President poised to give more power to CIA chief

Executive order is step toward implementing 9/11 panels proposals


WASHINGTON — would immediately grant more power to the director of central intelligence, designating him to fill much of the role envisioned for a future national intelligence director, according to senior government officials who have been briefed on the plan.

The order, to be issued as soon as this weekend, would be cast as an interim measure intended as a first step toward putting into effect recommendations of the Sept. 11 commission, whose call for a new, more powerful national intelligence chief would require congressional legislation.

With a broad consensus emerging in support of such an intelligence chief, the White House is expected to continue to ask Congress to approve the post, the government officials said. But the question of how much authority should be given to a new intelligence chief remains the subject of sharp debate between members of the Sept. 11 commission, legislators and the White House.

It is unclear whether it will be resolved before the presidential election.

The interim action by the White House would strengthen the hand of the current director of central intelligence, who heads the CIA and has nominal authority over all other intelligence agencies but whose actual powers beyond the CIA have been limited. The government officials who have been briefed on the document said they understood that it would effectively create as powerful a national intelligence chief as permissible under current law.

Among other things, the executive order will direct the heads of other agencies, including the National Security Agency, the Defense Intelligence Agency and the National Reconnaissance Office, to allow the director of central intelligence to exercise his full authority on budgetary and other matters.

Jim Wilkinson, a deputy national security adviser, declined to comment on any White House plans for executive orders on intelligence matters and said discussions within the administration were continuing. But Wilkinson pointed out that Bush had said in an Aug. 2 announcement that he agreed with the Sept. 11 commission that intelligence reform was necessary.

"The president directed his administration to take swift action on reform initiatives that he has the authority to act on under current law," Wilkinson said. "These reforms are designed to help better secure our nation and improve our ability to bring our enemies to account."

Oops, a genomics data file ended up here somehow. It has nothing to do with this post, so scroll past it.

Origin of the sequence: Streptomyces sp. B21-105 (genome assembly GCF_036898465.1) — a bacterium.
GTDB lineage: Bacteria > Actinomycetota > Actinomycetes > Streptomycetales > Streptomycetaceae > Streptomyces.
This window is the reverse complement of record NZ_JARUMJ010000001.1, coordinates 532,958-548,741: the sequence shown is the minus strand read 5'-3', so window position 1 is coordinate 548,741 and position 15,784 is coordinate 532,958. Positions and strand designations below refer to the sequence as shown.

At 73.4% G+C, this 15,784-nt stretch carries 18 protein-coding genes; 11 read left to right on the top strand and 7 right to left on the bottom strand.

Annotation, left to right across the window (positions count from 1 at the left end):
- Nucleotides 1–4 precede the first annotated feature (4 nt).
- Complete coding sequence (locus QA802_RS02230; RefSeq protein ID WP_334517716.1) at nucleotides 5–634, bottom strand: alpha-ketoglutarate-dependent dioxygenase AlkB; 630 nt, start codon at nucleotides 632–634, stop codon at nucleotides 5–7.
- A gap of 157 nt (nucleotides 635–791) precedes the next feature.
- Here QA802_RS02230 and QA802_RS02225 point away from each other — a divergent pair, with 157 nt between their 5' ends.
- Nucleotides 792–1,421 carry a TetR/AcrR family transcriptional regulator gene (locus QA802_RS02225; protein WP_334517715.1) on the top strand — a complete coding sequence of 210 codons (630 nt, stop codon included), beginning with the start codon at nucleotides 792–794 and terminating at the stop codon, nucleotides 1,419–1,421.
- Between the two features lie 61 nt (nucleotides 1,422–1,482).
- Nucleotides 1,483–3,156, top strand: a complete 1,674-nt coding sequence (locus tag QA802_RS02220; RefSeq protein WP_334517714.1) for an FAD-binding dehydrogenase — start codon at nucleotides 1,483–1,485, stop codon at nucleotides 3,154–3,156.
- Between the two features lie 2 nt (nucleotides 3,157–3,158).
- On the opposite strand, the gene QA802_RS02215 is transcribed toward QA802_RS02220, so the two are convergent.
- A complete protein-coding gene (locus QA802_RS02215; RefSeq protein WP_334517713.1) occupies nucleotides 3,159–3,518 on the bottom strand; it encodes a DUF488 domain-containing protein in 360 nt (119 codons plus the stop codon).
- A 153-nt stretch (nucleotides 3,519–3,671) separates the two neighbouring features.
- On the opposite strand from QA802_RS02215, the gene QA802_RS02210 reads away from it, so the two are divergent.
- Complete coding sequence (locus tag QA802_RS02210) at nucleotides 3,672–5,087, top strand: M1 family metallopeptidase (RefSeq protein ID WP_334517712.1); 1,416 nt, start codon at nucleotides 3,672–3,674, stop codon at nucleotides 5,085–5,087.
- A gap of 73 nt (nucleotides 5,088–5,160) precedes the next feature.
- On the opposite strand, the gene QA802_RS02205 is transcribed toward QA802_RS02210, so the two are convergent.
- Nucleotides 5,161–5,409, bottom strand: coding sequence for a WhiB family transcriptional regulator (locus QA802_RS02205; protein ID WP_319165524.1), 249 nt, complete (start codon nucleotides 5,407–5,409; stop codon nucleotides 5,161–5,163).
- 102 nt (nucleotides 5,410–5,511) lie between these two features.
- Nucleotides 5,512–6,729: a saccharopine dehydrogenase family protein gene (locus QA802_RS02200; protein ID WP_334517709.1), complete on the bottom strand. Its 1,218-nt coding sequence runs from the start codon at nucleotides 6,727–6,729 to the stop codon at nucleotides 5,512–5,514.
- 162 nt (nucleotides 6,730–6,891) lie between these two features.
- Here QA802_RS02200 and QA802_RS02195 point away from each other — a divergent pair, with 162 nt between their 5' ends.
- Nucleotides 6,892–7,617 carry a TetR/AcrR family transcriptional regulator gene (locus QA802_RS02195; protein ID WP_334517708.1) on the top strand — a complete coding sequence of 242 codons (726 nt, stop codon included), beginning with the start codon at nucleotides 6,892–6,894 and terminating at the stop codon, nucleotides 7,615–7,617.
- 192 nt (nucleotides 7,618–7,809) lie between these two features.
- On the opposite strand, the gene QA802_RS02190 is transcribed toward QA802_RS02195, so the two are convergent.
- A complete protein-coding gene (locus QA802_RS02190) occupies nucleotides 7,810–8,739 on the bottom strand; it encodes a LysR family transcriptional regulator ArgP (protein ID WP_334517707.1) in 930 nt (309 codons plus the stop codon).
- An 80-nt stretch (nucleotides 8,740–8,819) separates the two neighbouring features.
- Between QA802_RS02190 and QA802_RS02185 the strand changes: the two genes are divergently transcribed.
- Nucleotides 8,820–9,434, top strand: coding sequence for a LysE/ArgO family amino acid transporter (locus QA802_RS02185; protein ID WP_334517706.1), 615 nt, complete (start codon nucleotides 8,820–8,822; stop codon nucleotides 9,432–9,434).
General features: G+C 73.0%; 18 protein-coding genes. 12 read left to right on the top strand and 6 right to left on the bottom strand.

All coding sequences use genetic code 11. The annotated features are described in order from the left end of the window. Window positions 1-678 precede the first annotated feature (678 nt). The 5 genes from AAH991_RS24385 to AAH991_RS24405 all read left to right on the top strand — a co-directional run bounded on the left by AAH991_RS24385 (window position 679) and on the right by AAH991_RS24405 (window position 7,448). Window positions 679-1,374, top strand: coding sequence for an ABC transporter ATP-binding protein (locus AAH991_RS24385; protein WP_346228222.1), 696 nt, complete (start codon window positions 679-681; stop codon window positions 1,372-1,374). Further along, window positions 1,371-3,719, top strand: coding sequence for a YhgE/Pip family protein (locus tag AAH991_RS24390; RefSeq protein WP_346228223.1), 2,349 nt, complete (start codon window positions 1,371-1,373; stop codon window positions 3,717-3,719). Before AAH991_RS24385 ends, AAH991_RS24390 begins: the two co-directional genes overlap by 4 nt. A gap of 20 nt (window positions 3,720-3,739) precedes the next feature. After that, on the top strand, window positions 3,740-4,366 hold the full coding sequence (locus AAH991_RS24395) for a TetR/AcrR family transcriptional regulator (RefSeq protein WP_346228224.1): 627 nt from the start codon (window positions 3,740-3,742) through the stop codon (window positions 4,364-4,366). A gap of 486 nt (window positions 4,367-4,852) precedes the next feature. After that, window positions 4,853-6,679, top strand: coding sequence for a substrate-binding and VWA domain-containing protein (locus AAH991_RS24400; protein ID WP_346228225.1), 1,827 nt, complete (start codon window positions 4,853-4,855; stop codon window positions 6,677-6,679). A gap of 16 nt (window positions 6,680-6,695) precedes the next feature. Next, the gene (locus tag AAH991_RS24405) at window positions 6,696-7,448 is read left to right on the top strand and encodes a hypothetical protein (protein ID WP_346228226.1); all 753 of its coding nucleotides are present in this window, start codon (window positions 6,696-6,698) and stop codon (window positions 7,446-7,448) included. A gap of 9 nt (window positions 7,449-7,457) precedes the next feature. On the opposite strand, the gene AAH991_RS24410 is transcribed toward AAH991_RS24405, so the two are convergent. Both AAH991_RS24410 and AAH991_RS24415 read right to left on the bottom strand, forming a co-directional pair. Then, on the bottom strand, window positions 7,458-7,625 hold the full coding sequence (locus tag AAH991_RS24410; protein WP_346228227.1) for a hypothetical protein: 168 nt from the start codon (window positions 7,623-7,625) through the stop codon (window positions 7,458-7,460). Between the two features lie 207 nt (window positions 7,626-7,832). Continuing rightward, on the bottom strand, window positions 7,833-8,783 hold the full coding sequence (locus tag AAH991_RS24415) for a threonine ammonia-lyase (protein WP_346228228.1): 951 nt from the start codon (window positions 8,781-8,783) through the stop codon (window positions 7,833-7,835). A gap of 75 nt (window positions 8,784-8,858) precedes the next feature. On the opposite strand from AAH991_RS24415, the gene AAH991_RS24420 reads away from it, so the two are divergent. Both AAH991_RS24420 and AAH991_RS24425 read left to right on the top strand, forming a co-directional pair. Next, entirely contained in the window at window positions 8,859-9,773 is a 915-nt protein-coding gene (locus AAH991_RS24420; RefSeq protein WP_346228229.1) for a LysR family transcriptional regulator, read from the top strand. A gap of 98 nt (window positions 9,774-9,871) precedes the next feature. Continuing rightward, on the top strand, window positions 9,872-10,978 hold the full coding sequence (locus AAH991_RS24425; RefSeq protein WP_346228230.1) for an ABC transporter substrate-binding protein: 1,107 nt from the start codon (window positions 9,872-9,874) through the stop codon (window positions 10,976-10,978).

The plan was described by four senior government officials who have been briefed on it, including those from Congress and the executive branch.

The planned announcement, which will probably precede next weeks Republican National Convention, would come as part of a package that would include at least two other executive orders, the government officials said. One would create a new National Counterterrorism Center, with authority to direct operations in the realms of diplomacy, the military, intelligence, law enforcement and financial matters, and reporting to the director of central intelligence. That proposal would follow the lines of a recommendation by the Sept. 11 commission, which said such a center should report to the national intelligence chief.

The other executive order would be designed to promote greater information-sharing between intelligence agencies, the government officials said.

The officials said some details of the White House plans, including the extent of any new budget authority to be given to the director of central intelligence as part of the executive order, were still being debated within the administration. They said they understood that Defense Secretary Donald H. Rumsfeld was reluctant to limit the budgetary power currently wielded by the Pentagon, which controls an estimated 85 percent of the country's $40 billion intelligence budget.

Sen. John Kerry, the Democratic presidential nominee, has criticized the White House for not having embraced earlier the Sept. 11 commissions recommendation to establish a national intelligence chief with real power and authority over intelligence agencies. The White House said earlier this month that it favored the creation of such a post, but Kerry and others, including Republican Sen. Pat Roberts of Kansas, the chairman of the Senate Intelligence Committee, have criticized the plan that Bush announced as not giving that intelligence chief sufficient authority.

John E. McLaughlin, the deputy director of central intelligence, has served as acting director of central intelligence since the resignation on July 11 of George J. Tenet. Bush has nominated Rep. Porter J. Goss, a Florida Republican, to become director of central intelligence.

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